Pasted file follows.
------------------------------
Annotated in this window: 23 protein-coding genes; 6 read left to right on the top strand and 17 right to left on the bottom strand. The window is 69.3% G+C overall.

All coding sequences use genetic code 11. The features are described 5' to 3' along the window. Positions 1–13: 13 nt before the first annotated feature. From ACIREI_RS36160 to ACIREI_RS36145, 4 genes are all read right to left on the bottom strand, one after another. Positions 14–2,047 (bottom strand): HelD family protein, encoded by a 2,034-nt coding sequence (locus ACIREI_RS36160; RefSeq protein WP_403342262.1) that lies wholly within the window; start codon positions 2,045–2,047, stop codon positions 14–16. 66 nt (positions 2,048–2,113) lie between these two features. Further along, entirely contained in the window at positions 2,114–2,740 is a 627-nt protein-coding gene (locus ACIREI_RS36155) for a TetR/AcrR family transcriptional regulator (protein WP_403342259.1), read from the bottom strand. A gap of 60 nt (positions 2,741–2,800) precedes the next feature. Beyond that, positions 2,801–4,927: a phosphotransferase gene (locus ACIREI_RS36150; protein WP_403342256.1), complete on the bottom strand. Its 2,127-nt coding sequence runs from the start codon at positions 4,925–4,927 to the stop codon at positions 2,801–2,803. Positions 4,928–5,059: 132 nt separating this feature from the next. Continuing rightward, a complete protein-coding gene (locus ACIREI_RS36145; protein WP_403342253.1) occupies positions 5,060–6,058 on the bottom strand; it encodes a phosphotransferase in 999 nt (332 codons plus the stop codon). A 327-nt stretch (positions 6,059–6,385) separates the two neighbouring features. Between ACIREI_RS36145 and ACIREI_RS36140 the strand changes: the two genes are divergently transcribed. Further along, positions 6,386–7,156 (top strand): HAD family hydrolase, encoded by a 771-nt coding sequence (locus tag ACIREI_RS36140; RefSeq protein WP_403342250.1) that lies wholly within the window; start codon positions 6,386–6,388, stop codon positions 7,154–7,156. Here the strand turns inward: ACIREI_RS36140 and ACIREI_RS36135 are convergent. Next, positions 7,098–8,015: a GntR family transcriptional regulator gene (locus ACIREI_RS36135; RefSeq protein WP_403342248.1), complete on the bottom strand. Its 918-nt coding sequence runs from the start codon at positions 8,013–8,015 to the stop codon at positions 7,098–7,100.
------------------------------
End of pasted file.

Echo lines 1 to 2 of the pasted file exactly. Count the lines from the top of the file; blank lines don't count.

Annotated in this window: 23 protein-coding genes; 6 read left to right on the top strand and 17 right to left on the bottom strand. The window is 69.3% G+C overall.

All coding sequences use genetic code 11. The features are described 5' to 3' along the window. Positions 1–13: 13 nt before the first annotated feature. From ACIREI_RS36160 to ACIREI_RS36145, 4 genes are all read right to left on the bottom strand, one after another. Positions 14–2,047 (bottom strand): HelD family protein, encoded by a 2,034-nt coding sequence (locus ACIREI_RS36160; RefSeq protein WP_403342262.1) that lies wholly within the window; start codon positions 2,045–2,047, stop codon positions 14–16. 66 nt (positions 2,048–2,113) lie between these two features. Further along, entirely contained in the window at positions 2,114–2,740 is a 627-nt protein-coding gene (locus ACIREI_RS36155) for a TetR/AcrR family transcriptional regulator (protein WP_403342259.1), read from the bottom strand. A gap of 60 nt (positions 2,741–2,800) precedes the next feature. Beyond that, positions 2,801–4,927: a phosphotransferase gene (locus ACIREI_RS36150; protein WP_403342256.1), complete on the bottom strand. Its 2,127-nt coding sequence runs from the start codon at positions 4,925–4,927 to the stop codon at positions 2,801–2,803. Positions 4,928–5,059: 132 nt separating this feature from the next. Continuing rightward, a complete protein-coding gene (locus ACIREI_RS36145; protein WP_403342253.1) occupies positions 5,060–6,058 on the bottom strand; it encodes a phosphotransferase in 999 nt (332 codons plus the stop codon). A 327-nt stretch (positions 6,059–6,385) separates the two neighbouring features. Between ACIREI_RS36145 and ACIREI_RS36140 the strand changes: the two genes are divergently transcribed. Further along, positions 6,386–7,156 (top strand): HAD family hydrolase, encoded by a 771-nt coding sequence (locus tag ACIREI_RS36140; RefSeq protein WP_403342250.1) that lies wholly within the window; start codon positions 6,386–6,388, stop codon positions 7,154–7,156. Here the strand turns inward: ACIREI_RS36140 and ACIREI_RS36135 are convergent. Next, positions 7,098–8,015: a GntR family transcriptional regulator gene (locus ACIREI_RS36135; RefSeq protein WP_403342248.1), complete on the bottom strand. Its 918-nt coding sequence runs from the start codon at positions 8,013–8,015 to the stop codon at positions 7,098–7,100.